When the program began, the volunteer parents attended a workshop that provided them with training in helping parents cope. The training included teaching parent volunteers how to talk to people, listening skills, and respect for alternative care methods. Support was primarily provided over the phone, in person, or through email.
The program included weekly parent group meetings led by the Neonatal Clinical Nurse Specialist and one of the NICU social workers. These group meetings provided parents with opportunities to learn about infant care and ask questions. Often neonatologists, respiratory therapists, dietitians, physiotherapists, and occupational therapists attended to provide education and support. Families also interacted with each other and provided informal peer support.
The program operated in all of Manitoba’s NICUs: HSC Children’s Hospital, St. Boniface General Hospital, and Brandon Regional Health Care Centre. The volunteer parent aspect of the program continued until 2008, when funding was no longer available for a program coordinator. The weekly parent group meetings continued.
In 2018, funding for a coordinator was once more available, and the parent volunteer / veteran parent program began again. The focus has expanded to offer parents a specific “buddy”, or to interact with veteran parents who visit the unit and act as parent ambassadors. The veteran parents also organize special events and family group meetings. The program is offered at HSC and St. Boniface Hospital.
The New HSC Women’s Hospital
With the opening of the new HSC Women’s Hospital, the present NICU in Blue Dr. Goodbear, Yellow Deer, and 735 Notre Dame Avenue will be amalgamating all of their current neonatal resources into a new and expanded Neonatal ICU and Intermediate Care Nursery. This means that a convalescing mother and her newborn requiring special attention will be cared for in the same building, rather than in three separate buildings. Care units will feature private rooms and rooms to accommodate multiple births.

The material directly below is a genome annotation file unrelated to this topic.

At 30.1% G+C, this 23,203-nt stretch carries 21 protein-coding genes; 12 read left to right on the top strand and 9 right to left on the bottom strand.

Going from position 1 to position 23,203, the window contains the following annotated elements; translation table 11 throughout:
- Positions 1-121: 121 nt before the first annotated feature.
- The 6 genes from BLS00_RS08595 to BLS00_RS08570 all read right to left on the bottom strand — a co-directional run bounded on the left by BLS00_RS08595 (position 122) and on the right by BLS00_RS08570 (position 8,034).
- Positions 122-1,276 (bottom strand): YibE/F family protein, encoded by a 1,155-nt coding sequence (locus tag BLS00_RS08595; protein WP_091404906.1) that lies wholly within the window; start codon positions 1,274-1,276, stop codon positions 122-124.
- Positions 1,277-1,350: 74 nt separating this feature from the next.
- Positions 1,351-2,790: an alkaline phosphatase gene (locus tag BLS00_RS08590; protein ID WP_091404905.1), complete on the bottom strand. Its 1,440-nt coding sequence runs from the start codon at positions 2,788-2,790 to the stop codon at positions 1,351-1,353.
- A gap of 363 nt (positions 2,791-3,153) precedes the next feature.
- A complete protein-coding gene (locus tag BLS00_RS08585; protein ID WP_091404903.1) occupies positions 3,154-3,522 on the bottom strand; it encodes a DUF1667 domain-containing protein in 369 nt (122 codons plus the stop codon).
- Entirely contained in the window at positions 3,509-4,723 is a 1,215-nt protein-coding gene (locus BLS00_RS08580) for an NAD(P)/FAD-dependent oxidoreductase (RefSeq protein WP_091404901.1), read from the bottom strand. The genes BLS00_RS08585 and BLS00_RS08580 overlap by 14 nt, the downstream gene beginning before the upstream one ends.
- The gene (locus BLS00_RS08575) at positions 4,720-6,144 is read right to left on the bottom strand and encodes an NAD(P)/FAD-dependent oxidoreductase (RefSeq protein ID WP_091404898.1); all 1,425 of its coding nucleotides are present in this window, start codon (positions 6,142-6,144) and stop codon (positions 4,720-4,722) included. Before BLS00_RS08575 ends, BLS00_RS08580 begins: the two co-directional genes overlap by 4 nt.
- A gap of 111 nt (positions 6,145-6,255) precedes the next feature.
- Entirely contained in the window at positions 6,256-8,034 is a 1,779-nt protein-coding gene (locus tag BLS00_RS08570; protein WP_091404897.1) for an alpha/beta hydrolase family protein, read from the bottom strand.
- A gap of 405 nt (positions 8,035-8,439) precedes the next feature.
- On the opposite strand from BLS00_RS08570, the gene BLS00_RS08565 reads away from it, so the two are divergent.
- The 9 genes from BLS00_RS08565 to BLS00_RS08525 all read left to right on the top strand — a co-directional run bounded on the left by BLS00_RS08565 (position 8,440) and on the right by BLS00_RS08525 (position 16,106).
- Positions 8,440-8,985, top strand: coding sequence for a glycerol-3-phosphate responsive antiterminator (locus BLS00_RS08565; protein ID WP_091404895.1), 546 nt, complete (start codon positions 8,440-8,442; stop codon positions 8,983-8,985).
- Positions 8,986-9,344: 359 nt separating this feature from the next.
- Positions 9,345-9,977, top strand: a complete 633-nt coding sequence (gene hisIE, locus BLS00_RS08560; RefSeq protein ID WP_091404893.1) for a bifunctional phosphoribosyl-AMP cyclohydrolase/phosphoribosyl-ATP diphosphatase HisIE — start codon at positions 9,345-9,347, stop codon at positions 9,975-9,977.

Doris Sawatzky-Dickson, Clinical Nurse Specialist in Neonatology and Clinical Lead for the new NICU in HSC Women’s Hospital, worked with the Nursing Leadership Team and helped the Project Management Team, architects, and design team for the new HSC Women’s Hospital before her retirement in 2018.
In total, there will be sixty beds organized around five pods. Each pod will have eight private neonatal rooms and two double rooms intended for twins, and its own supply and equipment storage areas for clean linen, supplies, respiratory, and other equipment. Each room will have observation windows and a live-feed camera for nurses to more easily monitor the babies. The pods will have a central team station with a med prep zone, DI station, and access to an emergency cart. The NICU will also include a pharmacy and infant nutrition prep area. The new NICU has made accommodations for families staying long-term, with a “family zone” featuring a kitchen, sleep area, and resource room. A brightly lit hallway, with several private areas and seating, brings in sunshine while keeping parents nearby. Private meeting spaces will also be available for consultative and educational purposes.
With the opening of the new HSC Women’s Hospital, the future of neonatal care has never looked brighter. Thanks to the enduring efforts of staff at HSC, neonates and their families will continue to receive the best care now and in future.